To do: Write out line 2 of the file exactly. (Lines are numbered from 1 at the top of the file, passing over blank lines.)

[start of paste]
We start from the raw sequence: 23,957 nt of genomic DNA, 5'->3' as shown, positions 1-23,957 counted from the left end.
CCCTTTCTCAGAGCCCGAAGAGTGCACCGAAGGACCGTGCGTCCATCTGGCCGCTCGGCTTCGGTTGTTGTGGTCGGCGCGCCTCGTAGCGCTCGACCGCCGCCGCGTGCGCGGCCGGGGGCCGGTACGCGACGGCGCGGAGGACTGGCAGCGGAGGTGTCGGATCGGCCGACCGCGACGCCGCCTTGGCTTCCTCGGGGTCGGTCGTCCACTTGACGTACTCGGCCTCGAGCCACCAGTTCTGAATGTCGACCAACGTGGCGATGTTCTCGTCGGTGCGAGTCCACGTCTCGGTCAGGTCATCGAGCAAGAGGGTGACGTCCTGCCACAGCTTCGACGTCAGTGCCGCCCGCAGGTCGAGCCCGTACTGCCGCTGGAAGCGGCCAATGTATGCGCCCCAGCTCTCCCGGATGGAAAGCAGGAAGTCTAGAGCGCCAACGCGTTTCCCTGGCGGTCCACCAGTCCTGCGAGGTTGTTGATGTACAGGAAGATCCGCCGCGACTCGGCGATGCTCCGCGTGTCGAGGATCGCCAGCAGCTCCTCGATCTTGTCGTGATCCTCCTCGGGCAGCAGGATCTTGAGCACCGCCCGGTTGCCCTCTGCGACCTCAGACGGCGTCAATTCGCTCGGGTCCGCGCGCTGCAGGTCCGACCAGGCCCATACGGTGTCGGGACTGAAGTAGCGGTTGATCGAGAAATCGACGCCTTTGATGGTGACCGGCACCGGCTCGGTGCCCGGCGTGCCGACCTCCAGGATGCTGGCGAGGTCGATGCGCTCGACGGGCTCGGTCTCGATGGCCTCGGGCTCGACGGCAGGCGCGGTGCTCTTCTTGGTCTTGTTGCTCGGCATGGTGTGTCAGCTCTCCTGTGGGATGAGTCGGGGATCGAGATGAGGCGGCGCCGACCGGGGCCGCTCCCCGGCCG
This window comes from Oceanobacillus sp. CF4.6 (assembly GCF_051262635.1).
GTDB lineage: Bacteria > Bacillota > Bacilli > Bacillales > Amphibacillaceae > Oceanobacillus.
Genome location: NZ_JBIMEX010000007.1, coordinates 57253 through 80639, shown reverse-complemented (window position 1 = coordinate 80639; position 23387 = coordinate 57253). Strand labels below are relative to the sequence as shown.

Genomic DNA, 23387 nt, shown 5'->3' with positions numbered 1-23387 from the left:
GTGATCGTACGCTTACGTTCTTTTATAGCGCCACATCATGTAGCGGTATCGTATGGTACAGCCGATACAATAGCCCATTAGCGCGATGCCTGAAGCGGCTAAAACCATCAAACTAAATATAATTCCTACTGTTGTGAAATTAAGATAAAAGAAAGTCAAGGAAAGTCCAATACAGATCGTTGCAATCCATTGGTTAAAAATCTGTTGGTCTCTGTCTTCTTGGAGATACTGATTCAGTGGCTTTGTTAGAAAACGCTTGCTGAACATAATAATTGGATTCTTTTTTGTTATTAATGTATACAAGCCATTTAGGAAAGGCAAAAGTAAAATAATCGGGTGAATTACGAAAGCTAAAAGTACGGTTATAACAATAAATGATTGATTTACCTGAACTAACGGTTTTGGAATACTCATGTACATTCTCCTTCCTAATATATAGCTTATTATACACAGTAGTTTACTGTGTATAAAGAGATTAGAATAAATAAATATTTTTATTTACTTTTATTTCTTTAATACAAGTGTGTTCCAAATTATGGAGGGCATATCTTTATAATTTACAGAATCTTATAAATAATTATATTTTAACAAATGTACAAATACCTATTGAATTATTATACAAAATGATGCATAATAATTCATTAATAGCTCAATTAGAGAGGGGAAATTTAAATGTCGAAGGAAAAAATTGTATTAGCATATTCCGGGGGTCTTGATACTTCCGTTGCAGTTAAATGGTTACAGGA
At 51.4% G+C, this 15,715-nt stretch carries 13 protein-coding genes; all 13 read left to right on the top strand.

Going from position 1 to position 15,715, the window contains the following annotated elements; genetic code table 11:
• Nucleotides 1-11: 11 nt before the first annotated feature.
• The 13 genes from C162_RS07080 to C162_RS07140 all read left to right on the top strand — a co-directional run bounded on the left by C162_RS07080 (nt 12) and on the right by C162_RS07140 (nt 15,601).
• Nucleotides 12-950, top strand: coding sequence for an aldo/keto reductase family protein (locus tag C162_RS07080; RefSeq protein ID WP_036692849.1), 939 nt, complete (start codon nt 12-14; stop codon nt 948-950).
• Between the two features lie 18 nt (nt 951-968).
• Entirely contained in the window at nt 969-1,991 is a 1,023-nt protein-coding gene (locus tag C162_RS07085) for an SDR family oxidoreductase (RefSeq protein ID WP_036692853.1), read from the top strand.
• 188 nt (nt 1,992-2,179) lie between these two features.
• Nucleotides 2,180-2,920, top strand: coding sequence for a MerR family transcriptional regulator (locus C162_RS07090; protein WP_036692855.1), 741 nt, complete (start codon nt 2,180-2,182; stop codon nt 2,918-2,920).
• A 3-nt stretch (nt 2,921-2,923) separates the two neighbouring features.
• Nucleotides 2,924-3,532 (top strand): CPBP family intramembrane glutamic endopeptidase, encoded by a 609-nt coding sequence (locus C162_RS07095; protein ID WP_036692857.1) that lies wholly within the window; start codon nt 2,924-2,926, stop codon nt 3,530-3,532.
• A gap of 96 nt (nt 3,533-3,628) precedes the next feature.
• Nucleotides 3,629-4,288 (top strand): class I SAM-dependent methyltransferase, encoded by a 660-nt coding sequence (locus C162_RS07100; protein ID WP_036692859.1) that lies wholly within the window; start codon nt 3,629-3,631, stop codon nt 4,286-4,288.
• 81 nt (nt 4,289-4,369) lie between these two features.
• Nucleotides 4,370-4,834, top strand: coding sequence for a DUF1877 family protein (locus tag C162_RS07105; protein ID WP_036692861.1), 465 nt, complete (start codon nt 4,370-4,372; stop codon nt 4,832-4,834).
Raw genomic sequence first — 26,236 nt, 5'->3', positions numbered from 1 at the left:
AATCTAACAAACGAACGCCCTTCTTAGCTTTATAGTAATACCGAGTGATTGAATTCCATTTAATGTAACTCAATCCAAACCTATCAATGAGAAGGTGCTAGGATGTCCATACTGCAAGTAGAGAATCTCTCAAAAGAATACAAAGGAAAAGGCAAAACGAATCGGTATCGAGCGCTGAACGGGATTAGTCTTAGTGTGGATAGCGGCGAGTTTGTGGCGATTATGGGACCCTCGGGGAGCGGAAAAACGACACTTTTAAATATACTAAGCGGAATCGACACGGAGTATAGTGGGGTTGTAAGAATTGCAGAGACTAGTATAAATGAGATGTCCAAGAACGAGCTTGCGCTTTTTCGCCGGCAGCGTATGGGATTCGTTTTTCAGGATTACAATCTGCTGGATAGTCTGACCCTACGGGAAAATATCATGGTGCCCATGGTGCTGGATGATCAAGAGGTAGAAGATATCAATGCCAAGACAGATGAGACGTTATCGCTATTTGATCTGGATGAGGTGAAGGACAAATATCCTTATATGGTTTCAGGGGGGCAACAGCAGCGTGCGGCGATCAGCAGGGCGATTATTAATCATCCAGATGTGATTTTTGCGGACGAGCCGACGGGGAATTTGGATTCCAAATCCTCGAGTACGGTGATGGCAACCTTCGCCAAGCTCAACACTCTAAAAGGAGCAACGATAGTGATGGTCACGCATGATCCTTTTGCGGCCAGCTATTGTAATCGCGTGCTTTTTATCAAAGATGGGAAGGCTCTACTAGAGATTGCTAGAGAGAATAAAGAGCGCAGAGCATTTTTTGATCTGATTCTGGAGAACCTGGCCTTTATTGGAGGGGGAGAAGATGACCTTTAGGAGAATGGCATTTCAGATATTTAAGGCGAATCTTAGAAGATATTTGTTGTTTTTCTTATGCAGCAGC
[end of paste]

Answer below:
CCCTTTCTCAGAGCCCGAAGAGTGCACCGAAGGACCGTGCGTCCATCTGGCCGCTCGGCTTCGGTTGTTGTGGTCGGCGCGCCTCGTAGCGCTCGACCGCCGCCGCGTGCGCGGCCGGGGGCCGGTACGCGACGGCGCGGAGGACTGGCAGCGGAGGTGTCGGATCGGCCGACCGCGACGCCGCCTTGGCTTCCTCGGGGTCGGTCGTCCACTTGACGTACTCGGCCTCGAGCCACCAGTTCTGAATGTCGACCAACGTGGCGATGTTCTCGTCGGTGCGAGTCCACGTCTCGGTCAGGTCATCGAGCAAGAGGGTGACGTCCTGCCACAGCTTCGACGTCAGTGCCGCCCGCAGGTCGAGCCCGTACTGCCGCTGGAAGCGGCCAATGTATGCGCCCCAGCTCTCCCGGATGGAAAGCAGGAAGTCTAGAGCGCCAACGCGTTTCCCTGGCGGTCCACCAGTCCTGCGAGGTTGTTGATGTACAGGAAGATCCGCCGCGACTCGGCGATGCTCCGCGTGTCGAGGATCGCCAGCAGCTCCTCGATCTTGTCGTGATCCTCCTCGGGCAGCAGGATCTTGAGCACCGCCCGGTTGCCCTCTGCGACCTCAGACGGCGTCAATTCGCTCGGGTCCGCGCGCTGCAGGTCCGACCAGGCCCATACGGTGTCGGGACTGAAGTAGCGGTTGATCGAGAAATCGACGCCTTTGATGGTGACCGGCACCGGCTCGGTGCCCGGCGTGCCGACCTCCAGGATGCTGGCGAGGTCGATGCGCTCGACGGGCTCGGTCTCGATGGCCTCGGGCTCGACGGCAGGCGCGGTGCTCTTCTTGGTCTTGTTGCTCGGCATGGTGTGTCAGCTCTCCTGTGGGATGAGTCGGGGATCGAGATGAGGCGGCGCCGACCGGGGCCGCTCCCCGGCCG